How State Bar Exams Have Adapted to COVID


Every aspect of the legal field was radically changed by the coronavirus pandemic, and state bar exams were no exception. For decades, bar exams across the country were large, in-person events taking place in enclosed spaces for days at a time. For obvious reasons, there were health and safety risks that came with the old way of doing things once the pandemic arrived.

Like with other aspects of the legal profession, bar exams across the country have taken steps to adapt to the pandemic. These steps have included delayed or cancelled tests that have prevented students from entering the workforce. It has also led some states broaden their approach and harness new technology to allow the bar exam to continue in a modified format.

The Early Response: Cancellations and Delays

The early response from many jurisdictions was to cancel bar exams entirely or suspend them in hopes that in-person testing could resume in the latter part of 2020. After substantial debate, the American Bar Association House of Delegates voted to urge states to halt in-person bar examinations until public health authorities could ensure administering the exam would be safe for proctors, applications, and other participants.

The changes to the traditional July exam varied wildly from one jurisdiction to another, impact the more than 45,000 recent law school graduates in different ways. In July, many states—23 in total—forged ahead with in-person exams despite of the pandemic. Some of these states, including Alabama, not only held the standard July bar exam as scheduled but also hosted an alternate exam in September.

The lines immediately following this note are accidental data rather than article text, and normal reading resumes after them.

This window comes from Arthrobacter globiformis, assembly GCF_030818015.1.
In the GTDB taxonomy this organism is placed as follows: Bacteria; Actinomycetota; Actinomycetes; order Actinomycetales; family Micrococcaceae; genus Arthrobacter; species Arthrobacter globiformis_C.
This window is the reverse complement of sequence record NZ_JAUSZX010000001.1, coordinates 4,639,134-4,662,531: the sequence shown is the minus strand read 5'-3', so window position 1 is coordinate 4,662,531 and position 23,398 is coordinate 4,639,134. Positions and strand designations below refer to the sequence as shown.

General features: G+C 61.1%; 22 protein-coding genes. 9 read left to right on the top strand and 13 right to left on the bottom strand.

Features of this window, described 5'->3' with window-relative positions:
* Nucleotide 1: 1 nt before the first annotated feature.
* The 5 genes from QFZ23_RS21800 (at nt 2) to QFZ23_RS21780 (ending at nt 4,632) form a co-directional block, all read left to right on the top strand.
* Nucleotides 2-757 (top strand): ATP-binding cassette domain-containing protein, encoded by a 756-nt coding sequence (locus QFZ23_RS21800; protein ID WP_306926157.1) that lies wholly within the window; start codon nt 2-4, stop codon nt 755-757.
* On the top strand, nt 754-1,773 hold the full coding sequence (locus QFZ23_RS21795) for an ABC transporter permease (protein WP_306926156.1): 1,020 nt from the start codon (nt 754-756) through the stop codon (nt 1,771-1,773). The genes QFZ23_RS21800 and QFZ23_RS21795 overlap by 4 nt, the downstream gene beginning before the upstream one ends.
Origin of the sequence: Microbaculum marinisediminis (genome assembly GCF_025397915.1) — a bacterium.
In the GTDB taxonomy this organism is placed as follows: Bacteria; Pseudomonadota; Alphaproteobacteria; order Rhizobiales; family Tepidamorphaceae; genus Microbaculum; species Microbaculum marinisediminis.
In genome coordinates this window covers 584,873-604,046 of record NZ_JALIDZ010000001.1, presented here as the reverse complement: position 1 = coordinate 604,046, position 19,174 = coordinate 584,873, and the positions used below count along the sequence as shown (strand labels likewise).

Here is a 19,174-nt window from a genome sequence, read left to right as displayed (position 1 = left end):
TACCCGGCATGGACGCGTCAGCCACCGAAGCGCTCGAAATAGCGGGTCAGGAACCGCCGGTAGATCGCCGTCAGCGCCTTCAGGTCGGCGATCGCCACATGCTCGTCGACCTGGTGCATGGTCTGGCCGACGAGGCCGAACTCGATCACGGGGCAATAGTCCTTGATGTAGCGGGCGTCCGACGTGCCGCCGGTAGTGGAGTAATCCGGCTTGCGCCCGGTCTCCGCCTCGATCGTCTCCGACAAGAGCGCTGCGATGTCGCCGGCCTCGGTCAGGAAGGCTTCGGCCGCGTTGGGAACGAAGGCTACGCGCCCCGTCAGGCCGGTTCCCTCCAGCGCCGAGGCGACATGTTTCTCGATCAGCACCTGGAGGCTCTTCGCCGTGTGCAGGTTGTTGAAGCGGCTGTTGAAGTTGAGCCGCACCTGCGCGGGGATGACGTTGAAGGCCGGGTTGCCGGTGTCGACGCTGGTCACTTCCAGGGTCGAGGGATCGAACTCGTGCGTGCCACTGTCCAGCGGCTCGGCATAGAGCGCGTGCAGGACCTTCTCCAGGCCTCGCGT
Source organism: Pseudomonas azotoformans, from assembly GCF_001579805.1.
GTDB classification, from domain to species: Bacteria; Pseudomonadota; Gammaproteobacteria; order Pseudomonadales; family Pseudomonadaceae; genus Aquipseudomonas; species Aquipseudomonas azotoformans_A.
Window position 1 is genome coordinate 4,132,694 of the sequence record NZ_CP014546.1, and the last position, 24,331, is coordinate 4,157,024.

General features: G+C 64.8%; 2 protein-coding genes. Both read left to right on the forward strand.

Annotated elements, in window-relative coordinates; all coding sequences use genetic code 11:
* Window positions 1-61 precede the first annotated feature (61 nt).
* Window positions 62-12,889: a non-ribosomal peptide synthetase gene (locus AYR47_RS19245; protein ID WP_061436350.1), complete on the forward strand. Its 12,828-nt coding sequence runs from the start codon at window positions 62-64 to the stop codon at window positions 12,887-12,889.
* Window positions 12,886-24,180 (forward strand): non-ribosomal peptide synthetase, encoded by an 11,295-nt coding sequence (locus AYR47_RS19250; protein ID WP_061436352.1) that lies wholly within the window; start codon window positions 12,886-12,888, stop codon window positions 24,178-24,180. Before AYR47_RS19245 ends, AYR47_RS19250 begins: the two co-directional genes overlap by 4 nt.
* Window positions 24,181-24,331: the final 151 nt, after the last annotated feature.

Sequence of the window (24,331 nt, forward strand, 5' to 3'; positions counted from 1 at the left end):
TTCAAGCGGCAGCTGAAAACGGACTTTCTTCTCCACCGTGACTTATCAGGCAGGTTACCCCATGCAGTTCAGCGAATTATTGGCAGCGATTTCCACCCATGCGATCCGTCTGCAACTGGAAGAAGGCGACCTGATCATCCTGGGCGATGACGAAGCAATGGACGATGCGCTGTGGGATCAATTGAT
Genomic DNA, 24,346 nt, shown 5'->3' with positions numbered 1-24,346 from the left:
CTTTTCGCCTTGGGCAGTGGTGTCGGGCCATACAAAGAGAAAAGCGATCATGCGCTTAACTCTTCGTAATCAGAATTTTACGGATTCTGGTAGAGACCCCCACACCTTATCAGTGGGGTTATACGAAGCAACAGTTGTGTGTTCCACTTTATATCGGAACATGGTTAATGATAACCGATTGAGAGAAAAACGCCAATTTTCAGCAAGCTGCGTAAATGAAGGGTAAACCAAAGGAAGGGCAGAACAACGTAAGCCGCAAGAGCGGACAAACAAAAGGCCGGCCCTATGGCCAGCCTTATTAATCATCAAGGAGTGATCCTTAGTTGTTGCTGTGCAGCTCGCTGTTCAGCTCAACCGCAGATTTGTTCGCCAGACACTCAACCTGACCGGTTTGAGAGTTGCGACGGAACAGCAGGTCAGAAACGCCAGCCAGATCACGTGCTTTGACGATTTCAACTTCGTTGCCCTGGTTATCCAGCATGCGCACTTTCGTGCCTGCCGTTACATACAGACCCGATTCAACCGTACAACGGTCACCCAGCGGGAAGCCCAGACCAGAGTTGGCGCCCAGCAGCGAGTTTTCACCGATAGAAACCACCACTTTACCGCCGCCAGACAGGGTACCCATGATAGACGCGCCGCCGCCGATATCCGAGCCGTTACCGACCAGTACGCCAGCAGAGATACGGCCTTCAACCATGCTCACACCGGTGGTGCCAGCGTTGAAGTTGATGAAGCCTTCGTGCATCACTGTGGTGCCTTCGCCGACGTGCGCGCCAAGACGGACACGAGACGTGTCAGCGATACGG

Multiple states cancelled their July bar exam or pushed it back by several months. For example, New York completely cancelled the in-person bar exam they scheduled for September of 2020. The state rescheduled the exam for October. California followed suit, initially cancelling their September exam in favor of a remote exam in October. Most states that opted for a remote exam in 2020 did so for their February 2021 exam as well.

The Adoption of Online Bar Examinations

A number of states like New York that delayed their July bar exam also allowed these tests to take place online. For the February 2021 test, a majority of states opted to move their exam online.

Early reports regarding remote testing were largely positive, but there many accounts of software glitches along the way. The remote tests were administered through ExamSoft, the same software provider that most states use for their in-person testing. The security measures involved in remote testing were robust. The software used facial recognition software to verify the identify of the test-taker and prevent cheating. Representative of ExamSoft pushed back, claiming there were only a small number of technical issues that primarily resulted from users relying on computers that did not meet the minimum system requirements.

Limited Practice Opportunities for New Graduates

One of the ways that certain states have allowed new graduates to get started with their careers is through allowing them to engage in limited legal practice under the watchful eye of licensed attorneys. These supervised practice options are not offered in every state, but some jurisdictions have made use of them. In general, this option allows recent graduates to perform limited legal work as long as it is in conjunction with a licensed attorney.